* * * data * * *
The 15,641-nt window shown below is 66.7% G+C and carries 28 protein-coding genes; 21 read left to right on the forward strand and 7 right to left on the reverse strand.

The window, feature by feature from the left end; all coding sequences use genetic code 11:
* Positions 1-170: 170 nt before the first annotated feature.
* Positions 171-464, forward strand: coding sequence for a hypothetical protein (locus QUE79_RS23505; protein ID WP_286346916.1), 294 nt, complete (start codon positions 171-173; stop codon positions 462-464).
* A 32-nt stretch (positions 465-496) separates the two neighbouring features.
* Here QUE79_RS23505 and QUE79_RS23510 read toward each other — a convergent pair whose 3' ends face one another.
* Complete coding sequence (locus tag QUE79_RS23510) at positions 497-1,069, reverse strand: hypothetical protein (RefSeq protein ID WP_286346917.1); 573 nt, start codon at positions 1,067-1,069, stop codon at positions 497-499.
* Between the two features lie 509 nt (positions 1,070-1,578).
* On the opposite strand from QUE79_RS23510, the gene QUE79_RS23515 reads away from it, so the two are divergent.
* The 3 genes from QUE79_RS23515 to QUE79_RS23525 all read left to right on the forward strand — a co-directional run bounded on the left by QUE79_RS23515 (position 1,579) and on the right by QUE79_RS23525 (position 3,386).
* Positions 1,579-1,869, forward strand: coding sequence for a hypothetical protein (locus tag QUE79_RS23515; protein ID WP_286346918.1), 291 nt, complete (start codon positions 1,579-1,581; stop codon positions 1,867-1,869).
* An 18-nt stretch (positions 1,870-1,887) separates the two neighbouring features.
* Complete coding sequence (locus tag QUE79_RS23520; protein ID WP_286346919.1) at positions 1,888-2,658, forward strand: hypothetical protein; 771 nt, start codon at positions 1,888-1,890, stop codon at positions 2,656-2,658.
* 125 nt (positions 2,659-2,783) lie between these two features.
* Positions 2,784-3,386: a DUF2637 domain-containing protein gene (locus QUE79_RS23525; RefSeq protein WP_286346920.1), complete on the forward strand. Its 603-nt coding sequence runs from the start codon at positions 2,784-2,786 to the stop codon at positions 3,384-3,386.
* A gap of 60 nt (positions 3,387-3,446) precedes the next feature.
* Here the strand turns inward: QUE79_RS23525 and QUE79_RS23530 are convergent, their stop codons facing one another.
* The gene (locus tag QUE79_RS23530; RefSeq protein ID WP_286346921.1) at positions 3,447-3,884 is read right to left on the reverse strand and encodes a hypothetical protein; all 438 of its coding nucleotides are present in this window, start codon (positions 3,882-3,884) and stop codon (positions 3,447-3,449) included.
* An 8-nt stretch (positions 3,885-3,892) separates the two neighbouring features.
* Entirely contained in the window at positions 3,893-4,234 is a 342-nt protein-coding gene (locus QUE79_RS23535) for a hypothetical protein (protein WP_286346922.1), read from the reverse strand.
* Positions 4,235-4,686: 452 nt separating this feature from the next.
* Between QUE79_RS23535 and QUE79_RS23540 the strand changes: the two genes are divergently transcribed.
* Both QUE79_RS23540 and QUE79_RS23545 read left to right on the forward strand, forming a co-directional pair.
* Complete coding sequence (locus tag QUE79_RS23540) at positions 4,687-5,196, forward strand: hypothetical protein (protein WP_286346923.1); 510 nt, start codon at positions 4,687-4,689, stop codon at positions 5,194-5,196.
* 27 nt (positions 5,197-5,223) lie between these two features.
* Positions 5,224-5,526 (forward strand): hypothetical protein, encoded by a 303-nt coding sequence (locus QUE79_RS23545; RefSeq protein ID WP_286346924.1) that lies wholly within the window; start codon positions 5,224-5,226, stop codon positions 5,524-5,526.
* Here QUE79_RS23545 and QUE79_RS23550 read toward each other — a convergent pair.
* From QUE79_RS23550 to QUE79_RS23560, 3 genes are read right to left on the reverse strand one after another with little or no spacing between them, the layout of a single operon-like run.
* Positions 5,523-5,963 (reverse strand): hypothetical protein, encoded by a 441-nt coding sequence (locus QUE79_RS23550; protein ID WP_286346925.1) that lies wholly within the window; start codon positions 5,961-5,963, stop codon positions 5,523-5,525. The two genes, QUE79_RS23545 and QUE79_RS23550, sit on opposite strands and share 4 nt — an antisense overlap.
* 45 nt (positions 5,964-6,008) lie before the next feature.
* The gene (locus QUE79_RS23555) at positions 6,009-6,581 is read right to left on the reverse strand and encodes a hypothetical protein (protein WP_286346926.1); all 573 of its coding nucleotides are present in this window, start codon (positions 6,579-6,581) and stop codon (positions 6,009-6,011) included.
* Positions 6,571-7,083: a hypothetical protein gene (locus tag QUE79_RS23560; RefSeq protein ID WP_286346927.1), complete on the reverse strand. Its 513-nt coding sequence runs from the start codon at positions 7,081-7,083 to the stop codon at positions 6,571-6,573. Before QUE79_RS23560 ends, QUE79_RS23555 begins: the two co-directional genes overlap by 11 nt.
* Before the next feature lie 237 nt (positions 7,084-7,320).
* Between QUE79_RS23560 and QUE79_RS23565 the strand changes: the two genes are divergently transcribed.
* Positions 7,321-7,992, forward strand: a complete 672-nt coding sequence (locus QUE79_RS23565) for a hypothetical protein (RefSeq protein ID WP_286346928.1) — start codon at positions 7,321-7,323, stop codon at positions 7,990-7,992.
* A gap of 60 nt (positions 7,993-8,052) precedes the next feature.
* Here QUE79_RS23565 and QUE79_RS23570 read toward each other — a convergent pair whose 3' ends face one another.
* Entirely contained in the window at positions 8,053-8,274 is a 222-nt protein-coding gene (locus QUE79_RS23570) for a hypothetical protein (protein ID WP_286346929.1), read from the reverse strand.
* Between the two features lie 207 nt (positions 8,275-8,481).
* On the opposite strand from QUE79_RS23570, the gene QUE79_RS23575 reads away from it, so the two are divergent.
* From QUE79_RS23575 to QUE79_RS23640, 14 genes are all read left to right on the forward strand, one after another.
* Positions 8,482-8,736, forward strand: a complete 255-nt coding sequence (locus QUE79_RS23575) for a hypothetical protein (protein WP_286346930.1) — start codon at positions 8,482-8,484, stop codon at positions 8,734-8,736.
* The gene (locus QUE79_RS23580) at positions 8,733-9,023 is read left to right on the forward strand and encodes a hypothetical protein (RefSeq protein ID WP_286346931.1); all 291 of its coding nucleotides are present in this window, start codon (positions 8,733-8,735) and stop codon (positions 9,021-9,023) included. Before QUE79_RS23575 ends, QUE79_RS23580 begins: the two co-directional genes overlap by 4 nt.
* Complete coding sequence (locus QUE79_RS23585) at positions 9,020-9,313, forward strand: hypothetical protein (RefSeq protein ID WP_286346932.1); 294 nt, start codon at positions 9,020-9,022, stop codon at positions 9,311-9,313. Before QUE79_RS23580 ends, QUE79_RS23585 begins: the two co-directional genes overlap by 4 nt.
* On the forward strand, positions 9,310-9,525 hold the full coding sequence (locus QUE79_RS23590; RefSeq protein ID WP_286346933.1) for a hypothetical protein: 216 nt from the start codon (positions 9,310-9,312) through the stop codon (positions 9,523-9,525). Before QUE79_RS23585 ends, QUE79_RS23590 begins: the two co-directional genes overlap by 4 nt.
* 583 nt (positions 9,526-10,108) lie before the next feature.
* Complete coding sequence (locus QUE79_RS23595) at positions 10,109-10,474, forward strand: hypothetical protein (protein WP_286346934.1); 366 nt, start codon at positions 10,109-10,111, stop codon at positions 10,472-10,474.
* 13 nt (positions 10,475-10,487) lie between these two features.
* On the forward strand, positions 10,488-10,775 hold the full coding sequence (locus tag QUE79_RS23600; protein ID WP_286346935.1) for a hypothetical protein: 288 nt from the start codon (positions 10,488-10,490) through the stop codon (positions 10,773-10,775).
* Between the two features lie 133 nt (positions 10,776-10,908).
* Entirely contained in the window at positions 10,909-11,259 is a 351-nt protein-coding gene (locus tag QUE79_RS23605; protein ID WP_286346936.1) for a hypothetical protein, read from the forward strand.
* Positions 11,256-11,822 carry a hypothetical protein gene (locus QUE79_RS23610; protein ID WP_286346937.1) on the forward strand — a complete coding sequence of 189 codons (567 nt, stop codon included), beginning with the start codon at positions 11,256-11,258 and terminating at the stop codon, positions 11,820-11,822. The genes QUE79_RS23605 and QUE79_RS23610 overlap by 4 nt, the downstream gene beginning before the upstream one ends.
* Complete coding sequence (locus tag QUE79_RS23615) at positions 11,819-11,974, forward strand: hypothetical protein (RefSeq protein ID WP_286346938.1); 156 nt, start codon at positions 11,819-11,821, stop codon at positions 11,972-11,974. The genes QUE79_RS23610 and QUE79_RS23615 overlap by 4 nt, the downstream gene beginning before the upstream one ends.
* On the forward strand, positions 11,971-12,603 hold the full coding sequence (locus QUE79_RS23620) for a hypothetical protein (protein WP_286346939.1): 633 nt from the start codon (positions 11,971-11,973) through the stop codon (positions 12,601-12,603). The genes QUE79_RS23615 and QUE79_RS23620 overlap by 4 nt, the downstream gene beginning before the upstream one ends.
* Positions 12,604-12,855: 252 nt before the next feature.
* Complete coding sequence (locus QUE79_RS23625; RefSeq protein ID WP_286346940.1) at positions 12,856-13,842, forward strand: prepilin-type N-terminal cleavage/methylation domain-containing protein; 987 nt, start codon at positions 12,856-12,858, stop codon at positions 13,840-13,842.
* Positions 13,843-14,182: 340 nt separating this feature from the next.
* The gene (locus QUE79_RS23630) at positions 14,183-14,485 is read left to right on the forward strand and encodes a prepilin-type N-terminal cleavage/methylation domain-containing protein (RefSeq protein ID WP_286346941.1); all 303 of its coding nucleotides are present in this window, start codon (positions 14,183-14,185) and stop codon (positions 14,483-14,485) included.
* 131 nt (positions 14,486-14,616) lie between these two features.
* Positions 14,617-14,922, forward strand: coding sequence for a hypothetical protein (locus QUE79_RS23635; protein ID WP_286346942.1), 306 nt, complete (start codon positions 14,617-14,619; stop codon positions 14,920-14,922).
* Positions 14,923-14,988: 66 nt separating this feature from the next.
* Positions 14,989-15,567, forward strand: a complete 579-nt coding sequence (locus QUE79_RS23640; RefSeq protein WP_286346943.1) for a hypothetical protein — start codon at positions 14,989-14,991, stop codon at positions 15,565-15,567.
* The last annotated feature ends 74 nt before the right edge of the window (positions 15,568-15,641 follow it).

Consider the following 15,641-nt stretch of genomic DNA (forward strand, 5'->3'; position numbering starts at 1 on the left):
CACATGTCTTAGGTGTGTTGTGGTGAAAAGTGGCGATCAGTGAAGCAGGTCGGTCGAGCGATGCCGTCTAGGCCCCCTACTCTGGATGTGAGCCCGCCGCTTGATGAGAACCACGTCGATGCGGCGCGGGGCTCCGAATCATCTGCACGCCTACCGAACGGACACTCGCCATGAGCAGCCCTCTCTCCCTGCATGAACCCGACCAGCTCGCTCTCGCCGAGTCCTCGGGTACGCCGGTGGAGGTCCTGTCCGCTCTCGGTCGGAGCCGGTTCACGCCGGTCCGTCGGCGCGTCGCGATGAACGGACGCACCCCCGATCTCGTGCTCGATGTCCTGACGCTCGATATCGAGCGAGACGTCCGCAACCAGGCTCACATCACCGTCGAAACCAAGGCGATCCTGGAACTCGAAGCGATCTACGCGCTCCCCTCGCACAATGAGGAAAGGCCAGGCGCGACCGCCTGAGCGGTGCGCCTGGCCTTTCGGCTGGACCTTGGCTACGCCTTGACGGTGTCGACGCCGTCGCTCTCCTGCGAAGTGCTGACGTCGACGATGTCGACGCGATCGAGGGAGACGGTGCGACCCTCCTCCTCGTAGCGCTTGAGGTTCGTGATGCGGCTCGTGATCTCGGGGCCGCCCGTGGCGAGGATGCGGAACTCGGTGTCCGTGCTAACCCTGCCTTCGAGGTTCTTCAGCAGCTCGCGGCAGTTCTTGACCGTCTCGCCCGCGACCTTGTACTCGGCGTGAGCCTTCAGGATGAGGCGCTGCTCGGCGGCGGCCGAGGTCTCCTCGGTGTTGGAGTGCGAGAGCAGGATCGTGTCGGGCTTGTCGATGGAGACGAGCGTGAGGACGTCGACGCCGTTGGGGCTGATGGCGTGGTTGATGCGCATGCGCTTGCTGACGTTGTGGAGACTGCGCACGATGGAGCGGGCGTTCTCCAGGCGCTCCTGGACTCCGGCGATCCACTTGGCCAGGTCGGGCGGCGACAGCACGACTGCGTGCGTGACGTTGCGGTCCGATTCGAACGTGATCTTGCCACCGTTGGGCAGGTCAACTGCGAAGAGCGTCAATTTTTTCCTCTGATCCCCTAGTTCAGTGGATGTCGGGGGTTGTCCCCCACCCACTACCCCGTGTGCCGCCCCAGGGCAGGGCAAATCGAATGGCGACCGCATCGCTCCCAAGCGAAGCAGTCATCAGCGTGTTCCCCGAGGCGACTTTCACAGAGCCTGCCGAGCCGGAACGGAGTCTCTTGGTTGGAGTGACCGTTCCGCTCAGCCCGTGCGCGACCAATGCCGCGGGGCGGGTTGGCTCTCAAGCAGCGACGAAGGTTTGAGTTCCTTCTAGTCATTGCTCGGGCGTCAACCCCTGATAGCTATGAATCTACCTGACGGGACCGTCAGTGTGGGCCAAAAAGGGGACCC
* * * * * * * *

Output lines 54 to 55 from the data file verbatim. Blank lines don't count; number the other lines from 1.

* On the forward strand, positions 11,971-12,603 hold the full coding sequence (locus QUE79_RS23620) for a hypothetical protein (protein WP_286346939.1): 633 nt from the start codon (positions 11,971-11,973) through the stop codon (positions 12,601-12,603). The genes QUE79_RS23615 and QUE79_RS23620 overlap by 4 nt, the downstream gene beginning before the upstream one ends.
* Positions 12,604-12,855: 252 nt before the next feature.